Fresh breath of life does not end lobbyist’s fight over death
By Lee Cataluna
August 6, 2017
On July 10, surgeons removed part of John Radcliffe’s colon. As of now, the cancer in his colon is gone. But, he’s telling friends, don’t get too excited. It’s not a reprieve.
John H. Radcliffe, a retired Hawaii lobbyist who became, as he puts it, the “poster child” for legalizing medical aid in dying in Hawaii, got some astounding news last month.
His inoperable cancer was deemed operable.
He sent out an email updating his status with the jaunty subject line, “Can’t get death right.”
On July 10, surgeons removed part of Radcliffe’s colon. As of now, the cancer in his colon is gone.
But, he’s telling friends, don’t get too excited. It’s not a reprieve.
“Cancer has a sense of humor,” he said. “It just might skip this and go somewhere else.”
In June 2014, Radcliffe was diagnosed with metastasized and inoperable cancer in multiple organs. The bulldog lobbyist and former union leader who had a well-earned reputation for being a hard-charger had been feeling tired. At that initial diagnosis, Radcliffe was given six to 24 months to live.
He began thinking about end-of-life options, how he would fight as best he could but didn’t want to suffer needlessly in the end. He threw his support behind efforts to legalize medical aid in dying in Hawaii, supporting legislation that would allow terminally ill, mentally capable people to self-administer prescribed medication that would bring about a peaceful death rather than a painful, protracted end. The former lobbyist didn’t lobby, though.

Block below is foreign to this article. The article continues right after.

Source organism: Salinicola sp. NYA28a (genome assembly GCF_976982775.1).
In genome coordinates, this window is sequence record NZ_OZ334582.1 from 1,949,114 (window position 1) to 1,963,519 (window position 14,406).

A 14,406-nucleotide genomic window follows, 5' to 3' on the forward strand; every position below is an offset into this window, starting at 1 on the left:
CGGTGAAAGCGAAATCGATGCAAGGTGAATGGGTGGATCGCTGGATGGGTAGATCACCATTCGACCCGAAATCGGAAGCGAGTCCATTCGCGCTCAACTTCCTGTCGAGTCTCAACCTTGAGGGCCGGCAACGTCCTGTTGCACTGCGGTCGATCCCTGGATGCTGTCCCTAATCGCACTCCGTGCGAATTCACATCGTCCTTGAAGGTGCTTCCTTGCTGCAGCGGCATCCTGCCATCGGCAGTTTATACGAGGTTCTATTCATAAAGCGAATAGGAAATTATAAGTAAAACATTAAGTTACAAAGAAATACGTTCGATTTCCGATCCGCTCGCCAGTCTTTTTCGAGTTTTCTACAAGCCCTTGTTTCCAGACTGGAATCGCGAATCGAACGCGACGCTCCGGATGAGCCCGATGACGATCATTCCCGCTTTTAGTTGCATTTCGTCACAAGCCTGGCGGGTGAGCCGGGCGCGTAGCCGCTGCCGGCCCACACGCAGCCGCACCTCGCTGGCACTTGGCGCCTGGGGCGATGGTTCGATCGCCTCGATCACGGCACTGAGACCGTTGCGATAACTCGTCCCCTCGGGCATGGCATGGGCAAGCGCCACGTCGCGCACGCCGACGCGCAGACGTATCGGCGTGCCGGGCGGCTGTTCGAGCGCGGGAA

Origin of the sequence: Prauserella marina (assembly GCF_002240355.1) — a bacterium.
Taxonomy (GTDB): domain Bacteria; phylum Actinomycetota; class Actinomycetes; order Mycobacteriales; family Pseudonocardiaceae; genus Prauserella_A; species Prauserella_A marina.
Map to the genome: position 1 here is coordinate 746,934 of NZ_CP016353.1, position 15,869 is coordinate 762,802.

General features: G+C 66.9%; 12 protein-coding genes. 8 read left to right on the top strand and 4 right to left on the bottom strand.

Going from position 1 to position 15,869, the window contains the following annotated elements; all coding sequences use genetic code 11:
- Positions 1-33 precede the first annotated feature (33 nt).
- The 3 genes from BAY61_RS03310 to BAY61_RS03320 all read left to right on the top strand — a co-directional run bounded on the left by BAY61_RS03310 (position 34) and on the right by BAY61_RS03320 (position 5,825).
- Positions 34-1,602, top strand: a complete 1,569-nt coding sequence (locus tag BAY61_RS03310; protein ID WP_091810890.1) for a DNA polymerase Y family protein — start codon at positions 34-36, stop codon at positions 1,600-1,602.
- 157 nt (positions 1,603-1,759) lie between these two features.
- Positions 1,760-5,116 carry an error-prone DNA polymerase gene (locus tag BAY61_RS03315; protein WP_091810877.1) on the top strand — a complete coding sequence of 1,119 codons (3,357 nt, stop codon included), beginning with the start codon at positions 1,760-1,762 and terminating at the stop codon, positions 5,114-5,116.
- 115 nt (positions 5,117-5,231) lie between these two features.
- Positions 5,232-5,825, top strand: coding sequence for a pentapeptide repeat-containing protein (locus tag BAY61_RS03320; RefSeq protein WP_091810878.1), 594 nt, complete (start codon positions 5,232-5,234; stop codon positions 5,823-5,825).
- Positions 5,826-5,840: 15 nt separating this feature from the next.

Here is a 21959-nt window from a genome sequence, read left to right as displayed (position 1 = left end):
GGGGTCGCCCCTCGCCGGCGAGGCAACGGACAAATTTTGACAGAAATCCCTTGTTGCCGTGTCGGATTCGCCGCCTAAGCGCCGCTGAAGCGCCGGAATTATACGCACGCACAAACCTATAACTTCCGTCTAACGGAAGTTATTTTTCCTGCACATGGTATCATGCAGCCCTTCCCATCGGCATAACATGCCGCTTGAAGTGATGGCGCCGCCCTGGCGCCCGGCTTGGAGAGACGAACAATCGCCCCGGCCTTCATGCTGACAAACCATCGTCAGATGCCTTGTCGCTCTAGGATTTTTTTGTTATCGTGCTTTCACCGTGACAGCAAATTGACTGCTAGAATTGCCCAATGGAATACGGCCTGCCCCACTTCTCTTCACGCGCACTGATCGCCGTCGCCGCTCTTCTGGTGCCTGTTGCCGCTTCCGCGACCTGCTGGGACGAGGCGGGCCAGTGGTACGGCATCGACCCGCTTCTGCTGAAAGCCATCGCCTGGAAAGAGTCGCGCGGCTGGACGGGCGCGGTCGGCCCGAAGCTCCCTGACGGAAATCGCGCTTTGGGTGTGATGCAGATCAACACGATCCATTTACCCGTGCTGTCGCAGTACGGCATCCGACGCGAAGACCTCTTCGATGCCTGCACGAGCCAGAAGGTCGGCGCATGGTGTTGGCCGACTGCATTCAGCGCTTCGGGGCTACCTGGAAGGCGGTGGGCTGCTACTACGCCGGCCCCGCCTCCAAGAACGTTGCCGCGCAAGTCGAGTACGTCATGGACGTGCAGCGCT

“All I could do was basically be a symbol, to look like someone who deserves a choice like this, and to give some speeches,” he said.
The bill, which drew passionate testimony from hundreds of people both for and against, did not advance out of the state House Health Committee.
During the legislative session, as he was giving speeches and interviews, Radcliffe continued receiving chemotherapy even on the floor of the Senate. His last day of chemo was on May 24, his 75th birthday.
In the coming weeks, Radcliffe will have a CT scan to see if the cancer has spread to his lymphatic system. His surgeon told him that the lesions on his liver now do not appear deep.
“That could mean that surgery or radiation might become available,” Radcliffe said. That means there’s a small chance that the cancer in his liver could be essentially cured, he said. “Oh, yeah, there may be cancer in my lung, too, but that is not doing anything — we think.”
Radcliffe plans to go back to the Legislature next session to resume the fight.
“The whole point anyway is not that any miracle occurred but rather, sometimes — whether incrementally or in a blinding flash — discipline, medical science, positive thinking, good wishes and just plain luck combine to work. Or it was a miracle? Miracle is on the table.”
Radcliffe’s condition is still terminal. What he has now is more time.
“Will I continue to seek legislation to permit death with dignity? Yes, of course. Nothing has changed,” he said. “Fighting cancer includes not letting the sonofabitch win by controlling death.”
Reach Lee Cataluna at 529-4315 or email@example.com
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